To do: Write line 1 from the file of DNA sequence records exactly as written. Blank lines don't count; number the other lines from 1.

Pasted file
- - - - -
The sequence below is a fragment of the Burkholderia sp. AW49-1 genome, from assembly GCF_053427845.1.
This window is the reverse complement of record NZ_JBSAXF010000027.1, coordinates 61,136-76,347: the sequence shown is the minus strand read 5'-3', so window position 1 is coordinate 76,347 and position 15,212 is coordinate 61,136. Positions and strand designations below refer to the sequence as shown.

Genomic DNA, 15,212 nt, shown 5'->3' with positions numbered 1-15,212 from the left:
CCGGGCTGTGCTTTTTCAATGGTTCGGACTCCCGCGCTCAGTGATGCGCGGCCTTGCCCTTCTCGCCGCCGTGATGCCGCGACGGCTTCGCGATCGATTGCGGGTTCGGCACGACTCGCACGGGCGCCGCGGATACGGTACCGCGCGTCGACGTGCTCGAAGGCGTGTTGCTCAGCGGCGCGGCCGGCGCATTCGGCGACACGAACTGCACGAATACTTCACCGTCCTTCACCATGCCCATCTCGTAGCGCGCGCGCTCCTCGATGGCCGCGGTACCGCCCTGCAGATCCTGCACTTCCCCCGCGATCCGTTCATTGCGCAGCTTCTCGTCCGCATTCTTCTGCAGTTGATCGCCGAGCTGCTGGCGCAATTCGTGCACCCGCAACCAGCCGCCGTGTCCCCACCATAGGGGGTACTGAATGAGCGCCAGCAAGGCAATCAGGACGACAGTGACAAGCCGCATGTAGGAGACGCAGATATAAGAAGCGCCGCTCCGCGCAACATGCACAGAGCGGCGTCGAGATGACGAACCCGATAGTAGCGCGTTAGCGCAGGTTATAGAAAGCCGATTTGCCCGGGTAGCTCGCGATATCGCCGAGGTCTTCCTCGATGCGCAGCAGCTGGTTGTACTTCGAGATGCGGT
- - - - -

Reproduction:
The sequence below is a fragment of the Burkholderia sp. AW49-1 genome, from assembly GCF_053427845.1.